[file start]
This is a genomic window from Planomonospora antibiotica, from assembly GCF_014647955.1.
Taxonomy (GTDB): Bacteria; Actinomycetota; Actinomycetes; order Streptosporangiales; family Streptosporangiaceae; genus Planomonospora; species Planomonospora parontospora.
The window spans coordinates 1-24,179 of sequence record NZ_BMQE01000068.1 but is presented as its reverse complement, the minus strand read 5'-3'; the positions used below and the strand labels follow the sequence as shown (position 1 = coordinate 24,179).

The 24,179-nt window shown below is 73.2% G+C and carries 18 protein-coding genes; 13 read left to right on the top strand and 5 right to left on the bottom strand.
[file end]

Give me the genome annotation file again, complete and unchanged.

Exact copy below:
This is a genomic window from Planomonospora antibiotica, from assembly GCF_014647955.1.
Taxonomy (GTDB): Bacteria; Actinomycetota; Actinomycetes; order Streptosporangiales; family Streptosporangiaceae; genus Planomonospora; species Planomonospora parontospora.
The window spans coordinates 1-24,179 of sequence record NZ_BMQE01000068.1 but is presented as its reverse complement, the minus strand read 5'-3'; the positions used below and the strand labels follow the sequence as shown (position 1 = coordinate 24,179).

The 24,179-nt window shown below is 73.2% G+C and carries 18 protein-coding genes; 13 read left to right on the top strand and 5 right to left on the bottom strand.